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B717 Or A318  
User currently offlineLamyl_hhlco From United States of America, joined Aug 2000, 621 posts, RR: 2
Posted (11 years 3 months 2 weeks 4 days 15 hours ago) and read 2126 times:

If you had to manage an airline fleet to get it more efficient, what will you likely to choose if you had the choice between the 717 and the A319 for a 100 seats range? and why?

Lamyl

[Edited 2003-05-15 13:44:33]

21 replies: All unread, jump to last
 
User currently offlineTriStar500 From Germany, joined Nov 1999, 4693 posts, RR: 42
Reply 1, posted (11 years 3 months 2 weeks 4 days 15 hours ago) and read 2107 times:

The A319 is not in the 100 seat range, it is in the 130-150 seat range. A direct competitor to the 717 would be the A318.



Homer: Facts are meaningless. You could use facts to prove anything that's even remotely true!
User currently offlineLamyl_hhlco From United States of America, joined Aug 2000, 621 posts, RR: 2
Reply 2, posted (11 years 3 months 2 weeks 4 days 15 hours ago) and read 2074 times:

let's say the A318 , that's correct !

User currently offlineCanadianPylon From Canada, joined May 2003, 310 posts, RR: 0
Reply 3, posted (11 years 3 months 2 weeks 4 days 12 hours ago) and read 1975 times:

If you had to manage an airline fleet to get it more efficient, what will you likely to choose if you had the choice between the 717 and the A319 for a 100 seats range? and why?

Lamyl



It all depends on the route requirements. If you need a plane to do 10 to 12 short hops a day (CPH-OSL, LHR-AMS, FRA-MUC, YYZ-YUL) a light-weight 717 would be more efficient.

A High Gross Weight 717's range tops out at about 1400nm, so any routes beyond that would be better served by a A318/B737-600. Also, I imagine that the cargo capabilities of a A318/B737-600 are much better than the 717.

You'll have to qualify your statement a little better.

CanadianPylon
"Get it? Got it? Good...."



Always looking for the longest route with the most transfers.
User currently offlineL1011Fan From United States of America, joined May 2003, 271 posts, RR: 0
Reply 4, posted (11 years 3 months 2 weeks 4 days 12 hours ago) and read 1954 times:

The 717 of course!!! It's more fuel efficient, cheaper, and simpler/easier to maintain.



User currently offlineWestern737 From United States of America, joined May 2000, 489 posts, RR: 0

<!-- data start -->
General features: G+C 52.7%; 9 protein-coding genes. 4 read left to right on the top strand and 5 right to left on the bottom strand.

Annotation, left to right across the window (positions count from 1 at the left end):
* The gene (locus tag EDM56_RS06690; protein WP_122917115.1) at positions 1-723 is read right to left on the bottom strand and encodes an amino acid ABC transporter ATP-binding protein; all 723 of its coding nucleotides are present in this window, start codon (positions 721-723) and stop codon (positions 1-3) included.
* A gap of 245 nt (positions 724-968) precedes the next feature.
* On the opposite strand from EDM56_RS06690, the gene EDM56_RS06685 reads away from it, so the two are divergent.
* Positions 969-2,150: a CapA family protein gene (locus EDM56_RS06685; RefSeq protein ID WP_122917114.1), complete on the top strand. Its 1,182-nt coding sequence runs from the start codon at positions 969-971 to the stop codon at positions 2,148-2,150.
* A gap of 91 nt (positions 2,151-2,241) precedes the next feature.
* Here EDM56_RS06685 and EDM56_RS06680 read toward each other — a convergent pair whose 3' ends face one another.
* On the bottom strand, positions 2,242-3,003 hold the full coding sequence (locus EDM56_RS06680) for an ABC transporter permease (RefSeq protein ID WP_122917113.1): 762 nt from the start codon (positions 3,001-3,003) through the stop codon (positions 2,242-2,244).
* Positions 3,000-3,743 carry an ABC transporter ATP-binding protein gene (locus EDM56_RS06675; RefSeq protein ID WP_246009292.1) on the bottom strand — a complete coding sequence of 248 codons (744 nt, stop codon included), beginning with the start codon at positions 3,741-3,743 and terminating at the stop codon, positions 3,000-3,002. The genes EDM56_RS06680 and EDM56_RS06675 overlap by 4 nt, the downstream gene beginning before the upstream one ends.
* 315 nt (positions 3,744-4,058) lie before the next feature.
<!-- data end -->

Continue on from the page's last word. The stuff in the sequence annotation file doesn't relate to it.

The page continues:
Reply 5, posted (11 years 3 months 2 weeks 4 days 12 hours ago) and read 1946 times:

I flew both and I was extremely impressed with 717 so I am going for 717.



User currently offlineBeltwayBandit From United States of America, joined Mar 2003, 495 posts, RR: 0
Reply 6, posted (11 years 3 months 2 weeks 4 days 12 hours ago) and read 1930 times:

Airbus, because they're pretty much give you the aircraft if you agree to buy peanuts and refreshments.

User currently offlineBestWestern From Hong Kong, joined Sep 2000, 7122 posts, RR: 57
Reply 7, posted (11 years 3 months 2 weeks 4 days 12 hours ago) and read 1907 times:

Tell me Western 737 - where did you fly the A318?


The world is really getting smaller these days
User currently offlineDIA From United States of America, joined Jan 2001, 3273 posts, RR: 28
Reply 8, posted (11 years 3 months 2 weeks 4 days 12 hours ago) and read 1907 times:

"I flew both and I was extremely impressed with 717 so I am going for 717." Instead of cracking a joke here, I'll just clarify. . .Lamyl_hhlco meant to say "If you had to manage an airline fleet to get it more efficient, what will you likely to choose if you had the choice between the 717 and the A318 for a 100 seats range? and why? He did not mean the A319. So Western737, you probably haven't been in the A318, unless you are a Project Manager with Airbus.

Let us not forget the A318 has much more range than the 717. That might warrent a decision against the 717. Personally, I like both a/c.

In the meantime, we are getting anxious to see the first Frontier A318. . .which will be the first A318 in revenue service in the world!

DIA



Ding! You are now free to keep supporting Frontier.